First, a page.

The effect of astaxanthin on cognitive abilities in diabetics consists in its ability to inhibit the inflammatory effects of hyperglycemia, which are known to be a major mechanism by which diabetic complications are caused. Less inflammation in the body means less inflammation in the brain as well, so cognitive function is better preserved against hyperglycemia.

Unfortunately, the effect of astaxanthin during hypoglycemia is less positive, since its stimulation of cognitive function in the brain causes the patient to feel the lack of glucose to support the brain’s operation more intensely. For me it means that I feel as if my blood sugar is 60 when it’s in fact 80, and while I used to be able to continue functioning through a blood sugar of 20, now I can’t.

One of the studies showing astaxanthin’s benefit on the brain in diabetics is reproduced below. Non-diabetics report benefits from it on cognition as well, since they say it helps them think better. quicker, and more accurately.

Int J Clin Exp Pathol. 2015 Jun 1;8(6):6083-94. eCollection 2015.
Astaxanthin improves cognitive deficits from oxidative stress, nitric oxide synthase and inflammation through upregulation of PI3K/Akt in diabetes rat.
Xu L1, Zhu J2, Yin W3, Ding X3.
Diabetes-induced cognitive deficit (DICD) is a prevalent disease with substantial morbidity and mortality and as a global health problem with serious economic burdens. Astaxanthin (AST) has a good prospect in production of nutritional, medical, and particularly functional health drug. The present study was aimed to study the effect of AST on DICD in diabetes mellitus (DM) rat through suppression of oxidative stress, nitric oxide synthase (NOS) pathway, inflammatory reaction and upregulation of PI3K/Akt. In the study, Morris water maze teat was used to detect the cognitive function of DM rat. Afterwards, we measured the body weight and blood glucose levels of DM rats. Then, oxidative stress, the activities of eNOS and iNOS, and inflammatory factors were analyzed using a commercial kit in cerebral cortex and hippocampus. Finally, the caspase-3/9 and phosphoinositide 3-kinase (PI3K)/Akt expressions were also checkout with Real Time PCR and immunoblotting, respectively. In this experiment, AST could availably enhance the body weight and reduce blood glucose levels of DM rats. Moreover, AST could observably perfect cognitive function of DM rat. Next, the activities of oxidative stress, nitric oxide synthase and inflammation were distinctly diminution in DM rat, after the treatment of AST. Furthermore, our present results demonstrated that AST had the protective effect on the brain cell of DM rat, decreased the caspase-3/9 expression and promoted the expression of PI3K/Akt in cerebral cortex and hippocampus.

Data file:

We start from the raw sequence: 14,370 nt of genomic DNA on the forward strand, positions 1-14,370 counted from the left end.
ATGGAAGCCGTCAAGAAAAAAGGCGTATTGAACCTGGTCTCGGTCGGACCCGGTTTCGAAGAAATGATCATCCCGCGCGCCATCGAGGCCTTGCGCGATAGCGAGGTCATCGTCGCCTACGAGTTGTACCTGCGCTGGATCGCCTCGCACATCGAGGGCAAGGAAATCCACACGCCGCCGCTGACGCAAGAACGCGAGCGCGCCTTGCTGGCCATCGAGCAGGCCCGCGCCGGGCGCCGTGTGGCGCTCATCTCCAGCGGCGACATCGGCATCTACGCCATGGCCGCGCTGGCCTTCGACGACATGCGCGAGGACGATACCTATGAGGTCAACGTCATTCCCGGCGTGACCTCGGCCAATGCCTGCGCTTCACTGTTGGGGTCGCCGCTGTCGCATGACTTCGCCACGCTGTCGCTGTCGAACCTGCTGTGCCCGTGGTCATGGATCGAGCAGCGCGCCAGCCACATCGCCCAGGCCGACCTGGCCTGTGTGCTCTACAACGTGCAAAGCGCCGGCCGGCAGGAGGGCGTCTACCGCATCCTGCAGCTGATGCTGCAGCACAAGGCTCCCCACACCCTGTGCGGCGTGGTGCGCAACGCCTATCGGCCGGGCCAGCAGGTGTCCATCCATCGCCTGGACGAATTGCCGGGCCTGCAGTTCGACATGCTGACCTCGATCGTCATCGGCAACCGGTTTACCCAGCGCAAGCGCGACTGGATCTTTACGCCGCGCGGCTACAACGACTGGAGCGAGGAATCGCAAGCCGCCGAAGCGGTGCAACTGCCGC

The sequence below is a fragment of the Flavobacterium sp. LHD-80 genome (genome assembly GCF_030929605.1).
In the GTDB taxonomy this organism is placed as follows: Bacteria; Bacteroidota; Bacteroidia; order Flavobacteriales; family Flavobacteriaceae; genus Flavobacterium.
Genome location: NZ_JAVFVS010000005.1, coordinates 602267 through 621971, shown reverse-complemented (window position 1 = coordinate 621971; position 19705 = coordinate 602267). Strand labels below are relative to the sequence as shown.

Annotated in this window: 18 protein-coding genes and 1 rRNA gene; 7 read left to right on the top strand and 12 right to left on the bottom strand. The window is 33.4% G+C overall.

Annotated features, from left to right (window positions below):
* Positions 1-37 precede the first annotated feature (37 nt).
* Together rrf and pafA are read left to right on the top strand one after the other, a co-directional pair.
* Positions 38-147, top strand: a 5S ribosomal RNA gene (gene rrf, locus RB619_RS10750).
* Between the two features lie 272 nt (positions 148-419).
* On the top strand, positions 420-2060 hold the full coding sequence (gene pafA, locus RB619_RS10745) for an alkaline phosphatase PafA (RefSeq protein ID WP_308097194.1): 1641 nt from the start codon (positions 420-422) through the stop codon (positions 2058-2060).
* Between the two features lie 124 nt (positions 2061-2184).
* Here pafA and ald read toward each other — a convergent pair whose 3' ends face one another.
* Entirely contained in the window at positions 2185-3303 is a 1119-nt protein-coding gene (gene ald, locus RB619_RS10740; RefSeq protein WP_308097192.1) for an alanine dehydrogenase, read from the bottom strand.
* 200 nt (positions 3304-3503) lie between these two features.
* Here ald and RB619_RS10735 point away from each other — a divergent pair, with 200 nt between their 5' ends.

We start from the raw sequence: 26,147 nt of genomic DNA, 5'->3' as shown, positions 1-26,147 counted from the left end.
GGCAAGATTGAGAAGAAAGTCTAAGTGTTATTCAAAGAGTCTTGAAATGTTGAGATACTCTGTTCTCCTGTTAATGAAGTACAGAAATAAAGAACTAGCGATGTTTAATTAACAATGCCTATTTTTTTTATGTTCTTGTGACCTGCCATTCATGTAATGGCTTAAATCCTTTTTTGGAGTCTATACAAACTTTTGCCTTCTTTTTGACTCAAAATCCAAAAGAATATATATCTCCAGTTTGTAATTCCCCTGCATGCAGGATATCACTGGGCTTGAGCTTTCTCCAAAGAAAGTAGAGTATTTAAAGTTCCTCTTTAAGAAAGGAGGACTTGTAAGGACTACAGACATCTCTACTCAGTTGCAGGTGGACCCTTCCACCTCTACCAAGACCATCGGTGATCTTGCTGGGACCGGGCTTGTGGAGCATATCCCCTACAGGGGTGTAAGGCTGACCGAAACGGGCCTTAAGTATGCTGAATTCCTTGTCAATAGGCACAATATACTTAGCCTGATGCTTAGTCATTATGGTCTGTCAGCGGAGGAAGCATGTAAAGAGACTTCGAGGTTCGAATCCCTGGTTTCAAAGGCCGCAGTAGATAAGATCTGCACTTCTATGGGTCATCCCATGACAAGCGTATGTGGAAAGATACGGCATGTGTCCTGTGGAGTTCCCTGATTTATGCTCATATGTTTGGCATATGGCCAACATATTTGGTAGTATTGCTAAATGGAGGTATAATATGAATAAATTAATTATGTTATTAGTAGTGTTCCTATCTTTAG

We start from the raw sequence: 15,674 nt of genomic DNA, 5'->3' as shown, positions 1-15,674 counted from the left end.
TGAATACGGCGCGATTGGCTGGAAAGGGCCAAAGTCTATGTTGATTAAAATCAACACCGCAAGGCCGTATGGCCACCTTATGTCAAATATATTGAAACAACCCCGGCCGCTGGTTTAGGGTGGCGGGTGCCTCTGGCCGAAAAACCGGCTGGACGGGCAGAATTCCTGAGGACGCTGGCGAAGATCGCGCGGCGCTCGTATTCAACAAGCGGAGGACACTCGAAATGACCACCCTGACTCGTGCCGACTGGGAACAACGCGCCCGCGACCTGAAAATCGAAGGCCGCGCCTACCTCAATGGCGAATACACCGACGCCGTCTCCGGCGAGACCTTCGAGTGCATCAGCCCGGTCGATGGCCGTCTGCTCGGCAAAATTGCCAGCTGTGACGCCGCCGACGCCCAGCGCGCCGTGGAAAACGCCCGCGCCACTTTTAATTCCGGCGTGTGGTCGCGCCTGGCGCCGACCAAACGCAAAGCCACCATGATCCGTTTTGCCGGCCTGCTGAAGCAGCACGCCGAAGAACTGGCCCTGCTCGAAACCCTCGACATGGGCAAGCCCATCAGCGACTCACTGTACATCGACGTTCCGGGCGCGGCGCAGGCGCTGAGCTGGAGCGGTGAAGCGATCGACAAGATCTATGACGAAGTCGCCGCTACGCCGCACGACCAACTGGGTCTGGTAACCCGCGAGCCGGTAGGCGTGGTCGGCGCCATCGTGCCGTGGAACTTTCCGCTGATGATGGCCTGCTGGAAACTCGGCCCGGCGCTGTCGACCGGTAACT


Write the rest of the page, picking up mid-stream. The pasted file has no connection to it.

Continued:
I am a great lover of salmon… fresh when I can get it (non-farmed) and canned Sockeye when I can’t. I serve it a minimum of twice a week in various forms. The literature you provide talks about supplements but not fresh fish. Are those supplements concentrated or does eating the fresh or canned fish provide an adequate amount of astaxanthin? Of course, one has to remember that mice and rats have also been “cured” of diabetes many times in the past. :roll_eyes:

You get about 4 mg. of astaxanthin in an ordinary meal of salmon. Capsules of astaxanthin range in dose from 4 mg. to 12 mg., and manufacturers recommend 24 mg. a day maximum. So unless you really love salmon, astaxanthin capsules would be a simpler way to get what you’re looking for. There is also a product which derives its astaxanthin from vegetable sources, but it causes diarrhea.

Oh, thanks for this additional info. I misunderstood, I thought it was beneficial for hypoglycemia episodes. Wow, though, what a difference in glucose sensitivity it makes! I can function at 40 most of the time but my cognitive skills are definitely impaired, like even counting or multiplying!

I do eat salmon and shrimp often, small amounts several times a week but I don’t see any difference in my cognitive skills:( To see a difference one probably needs a much higher quantity or concentration.